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In the Post-pandemic Era, Homebuyers Might Look for These Design Elements

The coronavirus pandemic has undoubtedly changed the way most of us live. Sheltering in place, in particular, has made many homeowners realize their homes can be further improved. In a survey by Houzz, 79% of homeowners said they now consider home remodeling and design projects after spending more time at home during the quarantine period. They said they want to make changes to enjoy their home more.

This pandemic-induced remodeling trend also signifies the changing requirements of homebuyers. Real estate experts project that even after the pandemic, buyers will look for the following elements in a home:

More walls 

The coronavirus pandemic has killed the open floor plan both in residential and commercial properties. Now, people look for more walls and partitions for privacy and for discrete places to work or study. After all, studying or working from home comes with a few challenges. One of which is blurring the line between school or work life from home life. Walls can help bring back those necessary boundaries.

If you have plans to sell your home in the future, don’t hesitate to put up walls. Families with four or more members would greatly appreciate those walls. That’s especially true if they have experienced the struggles of sharing open yet cramped spaces with their loved ones with different daily activities.

Flexible rooms

While it’s possible to put up walls and add doors to divide existing spaces, the flex room may be a more suitable solution for most homeowners. A concept borrowed from office buildings, a flex room is a space that can be easily customized to serve multiple functions. Think of a huddle-room-slash-meditation-room.

How can you incorporate flex rooms into your home? You can start with the dining room. Replace a round dining table with a long, rectangular communal to make the dining area a workspace during the week and a spot to welcome guests when gathering and home entertaining become truly safe again. You can also apply the concept in a home office in a guest room. Furnish the room with easy-to-move desks, drawers, and other furniture pieces, so you can quickly turn it back to a bedroom if you have weekend guests.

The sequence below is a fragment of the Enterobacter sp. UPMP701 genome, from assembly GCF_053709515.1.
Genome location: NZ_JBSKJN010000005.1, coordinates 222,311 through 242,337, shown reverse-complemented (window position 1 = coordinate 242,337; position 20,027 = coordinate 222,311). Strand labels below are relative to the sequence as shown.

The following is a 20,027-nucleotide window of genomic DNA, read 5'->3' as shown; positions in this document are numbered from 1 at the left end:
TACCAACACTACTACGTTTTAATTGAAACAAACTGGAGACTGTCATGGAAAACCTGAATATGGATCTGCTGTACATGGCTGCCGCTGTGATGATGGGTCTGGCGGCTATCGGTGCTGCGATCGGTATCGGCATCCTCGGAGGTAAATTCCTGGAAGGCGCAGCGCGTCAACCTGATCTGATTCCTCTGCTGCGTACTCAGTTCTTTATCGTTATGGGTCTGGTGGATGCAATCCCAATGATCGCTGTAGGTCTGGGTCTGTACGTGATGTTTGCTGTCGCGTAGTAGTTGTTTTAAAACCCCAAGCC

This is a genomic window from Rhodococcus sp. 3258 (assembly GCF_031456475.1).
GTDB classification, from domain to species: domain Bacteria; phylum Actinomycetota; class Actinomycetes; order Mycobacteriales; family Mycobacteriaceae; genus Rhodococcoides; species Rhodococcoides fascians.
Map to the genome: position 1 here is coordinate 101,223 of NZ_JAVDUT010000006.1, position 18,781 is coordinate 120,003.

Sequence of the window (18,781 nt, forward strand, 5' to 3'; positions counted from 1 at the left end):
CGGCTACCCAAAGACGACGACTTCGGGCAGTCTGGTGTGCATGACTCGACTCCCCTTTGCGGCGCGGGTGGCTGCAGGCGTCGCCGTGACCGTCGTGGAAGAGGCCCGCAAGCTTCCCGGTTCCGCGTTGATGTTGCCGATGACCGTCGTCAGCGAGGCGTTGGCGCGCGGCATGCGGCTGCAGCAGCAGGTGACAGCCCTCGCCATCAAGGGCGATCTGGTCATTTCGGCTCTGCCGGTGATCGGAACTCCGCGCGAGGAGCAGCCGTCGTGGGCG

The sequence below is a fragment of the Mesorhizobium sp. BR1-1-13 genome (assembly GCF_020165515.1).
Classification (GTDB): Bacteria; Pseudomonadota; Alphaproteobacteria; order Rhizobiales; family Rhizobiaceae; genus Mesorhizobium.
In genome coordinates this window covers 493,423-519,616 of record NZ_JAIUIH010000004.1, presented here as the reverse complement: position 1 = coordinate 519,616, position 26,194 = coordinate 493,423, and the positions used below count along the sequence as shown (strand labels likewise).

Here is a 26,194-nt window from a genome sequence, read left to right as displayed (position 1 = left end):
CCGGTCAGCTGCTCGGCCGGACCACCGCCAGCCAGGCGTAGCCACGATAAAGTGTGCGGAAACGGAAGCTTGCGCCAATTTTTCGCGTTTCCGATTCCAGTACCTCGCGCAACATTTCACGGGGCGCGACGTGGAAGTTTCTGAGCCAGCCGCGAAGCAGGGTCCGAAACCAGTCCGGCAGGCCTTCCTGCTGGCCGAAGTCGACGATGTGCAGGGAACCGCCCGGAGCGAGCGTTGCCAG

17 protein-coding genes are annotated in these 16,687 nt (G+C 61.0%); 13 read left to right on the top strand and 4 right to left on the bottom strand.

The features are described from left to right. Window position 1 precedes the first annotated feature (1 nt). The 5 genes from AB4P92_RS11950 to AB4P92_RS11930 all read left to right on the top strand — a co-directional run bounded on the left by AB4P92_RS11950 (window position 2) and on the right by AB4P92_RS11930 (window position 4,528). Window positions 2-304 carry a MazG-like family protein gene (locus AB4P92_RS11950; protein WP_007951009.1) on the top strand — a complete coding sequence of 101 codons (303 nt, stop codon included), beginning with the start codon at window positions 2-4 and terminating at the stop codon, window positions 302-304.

adventurous home decor

Outdoor-inspired decors

Pre-pandemic, many people found exploring the great outdoors as their way to take a breather from their busy lives. But the global COVID-19 pandemic has made it difficult to travel these days. With travel bans and other additional requirements, people who used to travel often choose to ride out the pandemic at home. But they may want to stay in touch with their adventurous side—and they may do it through home decors. Even if the pandemic ends, they may want outdoor-inspired elements in their homes.

Adding rattan baskets and furniture can inject tropical holiday glam into any monotonous home design. In particular, rattan furniture pieces can keep backyards and patios airy and relaxing. These rattan pieces are best paired with patterned pillowcases, botanical or floral prints, and other natural materials like wood.

If you’re a designer, a contractor, or a homeowner going the DIY remodeling route, you can go the extra mile by creating outdoor-inspired doors. Engrave those doors with wildlife or tropical designs. You can use a wood laser-engraving machine to pull off the look. An engraved front door can make a great impression and boost the curb appeal of any home.

Large front porches

Front porches have long been out of home designs since developers have favored modern architecture. But they may have a comeback because of the coronavirus pandemic. Interestingly, front porches first became popular after the tuberculosis epidemic of the 19th century. The epidemic led to the creation of large sanatoria that open to the outdoors, helping patients get plenty of sunlight and fresh air. Later on, this open-air concept spilled over into home architecture, giving birth to those iconic large front porches.

Today, since people have been cooped up for months, they crave to have a glimpse of the outdoors. And adding a porch to an existing home is a less expensive way to increase your living space and outdoor footage. While you’re at it, you can install a lawn or improve it to make your outdoor space more relaxing.

Because of the coronavirus pandemic, many people are rethinking domesticity. And this can trigger changes in residential architecture and interior design to match the changing living demands of homebuyers even post-pandemic. So, whether you simply want to enjoy your home more today or plan to sell it in the future, the design elements mentioned above are a good place to start your remodeling project.

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